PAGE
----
Friday, 22 January 2010


The question our teacher asked us was:
Can this moment, this exact moment, right now, be anything different from what it IS?

The straight and simple answer to that question is NO. This moment cannot be any different. In that sense it is inevitable. Anything I do will only change the next moment. But this moment, as it exists right now, is inevitable. Accepting this inevitability of present moment is not fatalism (there is, I think, a tendency to jump to the conclusion that to accept something as inevitable is equivalent to subscribing to fatalism) but an act of realism. The present therefore, needs to be accepted, not grudgingly or helplessly but with a full awareness of that which is and with complete knowledge of the nature of this acceptance.

Before I move on to what exactly this acceptance does, there's one more clarification that needs to be made, for we use the words of the English language too loosely and vaguely. To accept is not the same as giving in or becoming helpless or subservient. It does not mean that one becomes a victim of circumstance and resorts to a life of lethargy and laziness. Acceptance here is being used in it simplest and most literal sense - to acknowledge reality, to take complete cognizance of it as a fact.

But why accept? What does it do and how is it related to the idea of freedom that I talked about in the previous post? Acceptance does two things: first, it lets one enjoy the present completely and fully. For it is only the present which exists. The past is dead and the future only a projection or illusion of one's imagination. It brings home the fact that only the present exists; that this present, this moment is unique, has never come before and will never come again in all of existence; that the ray of sunshine that dances on your feet, as you walk on a busy street is your ray of sunshine, that the little cloud you see rumbling on the horizon will not be there in the next moment. Knowing this, I can attest from personal experience, adds a lot of beauty to every little thing that surrounds you. It makes one aware of all that one takes for granted, brings a sense of joy to every step taken, every sight seen, every sound, every smell and every touch. It makes wallowing in the past seem shallow and worrying about the future seem pointless. And that, is a great relief.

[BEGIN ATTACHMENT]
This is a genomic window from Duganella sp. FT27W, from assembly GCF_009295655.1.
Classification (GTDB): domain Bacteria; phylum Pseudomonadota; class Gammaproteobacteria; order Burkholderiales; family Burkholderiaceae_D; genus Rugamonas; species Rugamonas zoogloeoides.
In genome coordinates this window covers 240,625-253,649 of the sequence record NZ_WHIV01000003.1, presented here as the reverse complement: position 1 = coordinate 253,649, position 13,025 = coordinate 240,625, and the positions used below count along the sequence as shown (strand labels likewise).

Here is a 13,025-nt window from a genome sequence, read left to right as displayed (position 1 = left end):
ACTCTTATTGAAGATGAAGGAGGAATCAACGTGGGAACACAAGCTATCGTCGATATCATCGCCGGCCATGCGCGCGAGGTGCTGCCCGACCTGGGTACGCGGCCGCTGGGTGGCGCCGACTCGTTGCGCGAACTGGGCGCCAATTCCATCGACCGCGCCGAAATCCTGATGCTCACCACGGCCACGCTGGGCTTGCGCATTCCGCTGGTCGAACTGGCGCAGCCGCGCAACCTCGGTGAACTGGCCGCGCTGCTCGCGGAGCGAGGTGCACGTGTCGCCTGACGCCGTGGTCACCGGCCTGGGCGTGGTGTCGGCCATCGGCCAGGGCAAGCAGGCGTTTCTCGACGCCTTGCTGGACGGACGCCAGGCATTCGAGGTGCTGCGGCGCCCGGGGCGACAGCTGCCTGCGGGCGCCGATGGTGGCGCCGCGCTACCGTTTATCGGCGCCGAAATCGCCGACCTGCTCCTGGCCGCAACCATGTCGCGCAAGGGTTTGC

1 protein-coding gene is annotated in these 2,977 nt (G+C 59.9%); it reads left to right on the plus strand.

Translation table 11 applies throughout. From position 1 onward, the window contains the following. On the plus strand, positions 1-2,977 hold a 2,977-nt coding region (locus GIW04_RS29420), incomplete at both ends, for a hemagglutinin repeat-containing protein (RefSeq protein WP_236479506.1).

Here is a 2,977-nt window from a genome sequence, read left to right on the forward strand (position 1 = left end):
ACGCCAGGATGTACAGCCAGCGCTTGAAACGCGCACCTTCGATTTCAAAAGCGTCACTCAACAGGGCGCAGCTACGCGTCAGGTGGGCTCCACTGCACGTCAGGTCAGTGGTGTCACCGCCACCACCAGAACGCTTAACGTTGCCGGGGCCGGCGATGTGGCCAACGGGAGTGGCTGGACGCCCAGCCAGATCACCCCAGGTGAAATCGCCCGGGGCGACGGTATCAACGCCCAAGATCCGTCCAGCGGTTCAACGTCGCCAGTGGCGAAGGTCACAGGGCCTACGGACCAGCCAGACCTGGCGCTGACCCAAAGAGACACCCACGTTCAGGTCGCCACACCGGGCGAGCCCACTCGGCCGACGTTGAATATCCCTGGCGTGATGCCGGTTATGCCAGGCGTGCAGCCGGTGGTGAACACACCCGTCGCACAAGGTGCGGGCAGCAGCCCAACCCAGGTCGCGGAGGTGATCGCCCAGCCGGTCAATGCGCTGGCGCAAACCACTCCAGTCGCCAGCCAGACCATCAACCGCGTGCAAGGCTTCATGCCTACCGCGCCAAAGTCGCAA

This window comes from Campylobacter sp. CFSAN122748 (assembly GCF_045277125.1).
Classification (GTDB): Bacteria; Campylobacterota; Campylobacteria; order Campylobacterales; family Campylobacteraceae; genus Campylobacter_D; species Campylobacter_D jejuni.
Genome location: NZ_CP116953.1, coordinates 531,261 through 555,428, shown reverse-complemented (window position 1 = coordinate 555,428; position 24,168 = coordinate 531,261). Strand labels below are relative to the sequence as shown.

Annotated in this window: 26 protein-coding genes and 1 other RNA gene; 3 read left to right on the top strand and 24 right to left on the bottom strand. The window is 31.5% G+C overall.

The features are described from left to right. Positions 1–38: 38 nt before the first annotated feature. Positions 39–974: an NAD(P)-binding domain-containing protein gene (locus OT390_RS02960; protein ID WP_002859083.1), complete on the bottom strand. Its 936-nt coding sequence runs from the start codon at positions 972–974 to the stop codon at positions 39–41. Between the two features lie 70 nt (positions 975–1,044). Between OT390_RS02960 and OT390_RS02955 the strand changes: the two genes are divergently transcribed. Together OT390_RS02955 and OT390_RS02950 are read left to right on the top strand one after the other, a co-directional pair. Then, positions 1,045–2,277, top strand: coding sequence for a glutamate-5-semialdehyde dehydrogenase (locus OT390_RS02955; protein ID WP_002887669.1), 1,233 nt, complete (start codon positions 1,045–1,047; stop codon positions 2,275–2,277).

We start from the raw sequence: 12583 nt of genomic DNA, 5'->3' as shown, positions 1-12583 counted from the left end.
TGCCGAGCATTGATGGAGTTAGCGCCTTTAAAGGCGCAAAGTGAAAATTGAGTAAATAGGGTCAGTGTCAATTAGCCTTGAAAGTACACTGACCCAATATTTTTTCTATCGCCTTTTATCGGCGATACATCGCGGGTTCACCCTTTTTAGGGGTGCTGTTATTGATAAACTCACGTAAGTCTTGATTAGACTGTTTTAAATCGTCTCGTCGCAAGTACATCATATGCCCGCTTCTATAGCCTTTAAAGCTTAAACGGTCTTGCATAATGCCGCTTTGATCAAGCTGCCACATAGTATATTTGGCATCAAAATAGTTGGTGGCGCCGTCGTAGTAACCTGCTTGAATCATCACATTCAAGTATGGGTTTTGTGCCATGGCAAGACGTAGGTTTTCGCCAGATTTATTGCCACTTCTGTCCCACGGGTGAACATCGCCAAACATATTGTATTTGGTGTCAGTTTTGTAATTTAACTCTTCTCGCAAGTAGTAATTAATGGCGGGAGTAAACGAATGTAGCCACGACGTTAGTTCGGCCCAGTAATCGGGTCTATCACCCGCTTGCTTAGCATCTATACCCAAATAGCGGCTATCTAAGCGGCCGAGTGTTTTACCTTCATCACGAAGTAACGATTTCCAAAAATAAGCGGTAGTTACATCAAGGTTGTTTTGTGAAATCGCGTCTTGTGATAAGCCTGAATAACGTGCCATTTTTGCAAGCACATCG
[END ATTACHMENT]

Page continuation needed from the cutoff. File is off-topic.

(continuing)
The second thing that acceptance does, and this is how it relates to action, is that it ensures that the mind has complete information about any situation that it finds itself in. To acknowledge reality is to acknowledge everything about reality without prejudice and without fear. When in denial or when in a hurry to think ahead without first thinking of all that constitutes the present, the mind only has incomplete information. It only sees that which it wants to see. But when it accepts with full awareness, it sees everything that there is to see in that moment. This brings both clarity and objectivity and gives one the power to shape the next moment in whatever manner one wills. It brings about the mental flexibility to do what must be done in any situation and the competence to do that which is required in the manner that one best can.

The evening that we discussed this notion of acceptance, we were asked to focus on practicing it for at least the next twenty-four hours. To consciously tell ourselves to accept the moment as inevitable, to focus on everything about the present without wishing for this moment to change. I am going to take the liberty of putting down two small instances.